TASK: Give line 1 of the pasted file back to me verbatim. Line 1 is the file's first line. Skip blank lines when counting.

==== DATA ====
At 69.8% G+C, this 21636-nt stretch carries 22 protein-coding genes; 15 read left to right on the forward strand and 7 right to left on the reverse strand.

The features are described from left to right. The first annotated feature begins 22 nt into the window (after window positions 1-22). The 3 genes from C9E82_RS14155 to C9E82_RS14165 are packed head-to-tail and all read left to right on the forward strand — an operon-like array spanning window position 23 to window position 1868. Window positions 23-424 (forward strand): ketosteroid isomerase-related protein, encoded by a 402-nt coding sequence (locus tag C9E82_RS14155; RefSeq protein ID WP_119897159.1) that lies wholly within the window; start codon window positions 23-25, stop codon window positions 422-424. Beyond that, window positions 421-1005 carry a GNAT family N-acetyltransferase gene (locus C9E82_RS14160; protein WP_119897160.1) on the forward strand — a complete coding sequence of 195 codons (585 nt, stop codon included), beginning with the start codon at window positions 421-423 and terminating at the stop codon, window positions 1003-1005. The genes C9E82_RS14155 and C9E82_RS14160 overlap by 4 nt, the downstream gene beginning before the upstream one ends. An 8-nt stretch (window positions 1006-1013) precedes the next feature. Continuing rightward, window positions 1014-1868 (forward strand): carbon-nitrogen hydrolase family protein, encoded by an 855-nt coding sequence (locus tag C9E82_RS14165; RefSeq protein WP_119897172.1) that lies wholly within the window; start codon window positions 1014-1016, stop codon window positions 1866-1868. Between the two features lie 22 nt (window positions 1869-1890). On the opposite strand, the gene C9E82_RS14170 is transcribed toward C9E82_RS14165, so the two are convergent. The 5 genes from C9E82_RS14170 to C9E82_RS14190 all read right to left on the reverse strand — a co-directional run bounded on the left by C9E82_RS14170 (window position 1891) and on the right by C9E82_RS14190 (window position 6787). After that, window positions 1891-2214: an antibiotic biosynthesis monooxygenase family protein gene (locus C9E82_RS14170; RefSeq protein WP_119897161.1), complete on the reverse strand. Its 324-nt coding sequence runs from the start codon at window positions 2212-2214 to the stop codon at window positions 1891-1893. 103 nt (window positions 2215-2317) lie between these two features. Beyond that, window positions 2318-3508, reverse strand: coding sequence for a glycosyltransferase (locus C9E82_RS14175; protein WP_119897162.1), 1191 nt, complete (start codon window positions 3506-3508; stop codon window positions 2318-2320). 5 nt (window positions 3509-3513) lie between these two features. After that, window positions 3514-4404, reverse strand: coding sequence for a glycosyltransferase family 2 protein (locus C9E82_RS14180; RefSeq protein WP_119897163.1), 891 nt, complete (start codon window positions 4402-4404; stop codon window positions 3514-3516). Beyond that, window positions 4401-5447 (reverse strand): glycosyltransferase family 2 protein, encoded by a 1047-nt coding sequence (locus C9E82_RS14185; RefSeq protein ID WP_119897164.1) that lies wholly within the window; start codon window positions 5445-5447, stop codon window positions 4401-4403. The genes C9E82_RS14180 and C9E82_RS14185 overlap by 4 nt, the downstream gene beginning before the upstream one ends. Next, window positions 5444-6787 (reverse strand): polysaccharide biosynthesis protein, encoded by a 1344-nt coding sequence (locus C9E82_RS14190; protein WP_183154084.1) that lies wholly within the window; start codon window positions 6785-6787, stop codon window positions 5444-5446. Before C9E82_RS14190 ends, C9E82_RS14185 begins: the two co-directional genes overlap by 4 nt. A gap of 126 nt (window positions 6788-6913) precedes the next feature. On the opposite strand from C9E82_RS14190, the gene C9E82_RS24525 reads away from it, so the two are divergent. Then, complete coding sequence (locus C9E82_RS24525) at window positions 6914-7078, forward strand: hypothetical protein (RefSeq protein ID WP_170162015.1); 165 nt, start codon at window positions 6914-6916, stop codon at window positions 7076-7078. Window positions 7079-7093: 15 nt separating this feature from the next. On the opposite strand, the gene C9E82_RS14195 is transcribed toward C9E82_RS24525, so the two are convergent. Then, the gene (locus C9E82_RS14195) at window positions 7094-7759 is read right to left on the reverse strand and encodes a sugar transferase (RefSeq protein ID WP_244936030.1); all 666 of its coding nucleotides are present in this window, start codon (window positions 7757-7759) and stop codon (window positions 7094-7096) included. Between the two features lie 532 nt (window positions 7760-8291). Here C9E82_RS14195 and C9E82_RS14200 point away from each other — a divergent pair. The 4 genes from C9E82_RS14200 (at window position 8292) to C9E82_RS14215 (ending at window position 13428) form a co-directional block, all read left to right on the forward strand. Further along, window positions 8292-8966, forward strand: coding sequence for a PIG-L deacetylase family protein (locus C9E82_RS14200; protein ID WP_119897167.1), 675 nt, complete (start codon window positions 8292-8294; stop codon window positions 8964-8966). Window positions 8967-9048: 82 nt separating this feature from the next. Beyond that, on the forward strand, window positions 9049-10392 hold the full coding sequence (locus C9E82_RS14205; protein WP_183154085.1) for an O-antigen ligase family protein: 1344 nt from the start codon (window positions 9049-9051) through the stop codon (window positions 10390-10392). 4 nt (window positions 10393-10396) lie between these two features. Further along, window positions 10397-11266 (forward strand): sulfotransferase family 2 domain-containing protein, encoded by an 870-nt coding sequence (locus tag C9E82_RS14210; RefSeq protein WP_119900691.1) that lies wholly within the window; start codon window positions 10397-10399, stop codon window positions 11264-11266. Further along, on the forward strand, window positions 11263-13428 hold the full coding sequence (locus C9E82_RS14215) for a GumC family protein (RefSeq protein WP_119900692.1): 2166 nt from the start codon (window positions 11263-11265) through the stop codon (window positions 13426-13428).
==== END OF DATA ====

At 69.8% G+C, this 21636-nt stretch carries 22 protein-coding genes; 15 read left to right on the forward strand and 7 right to left on the reverse strand.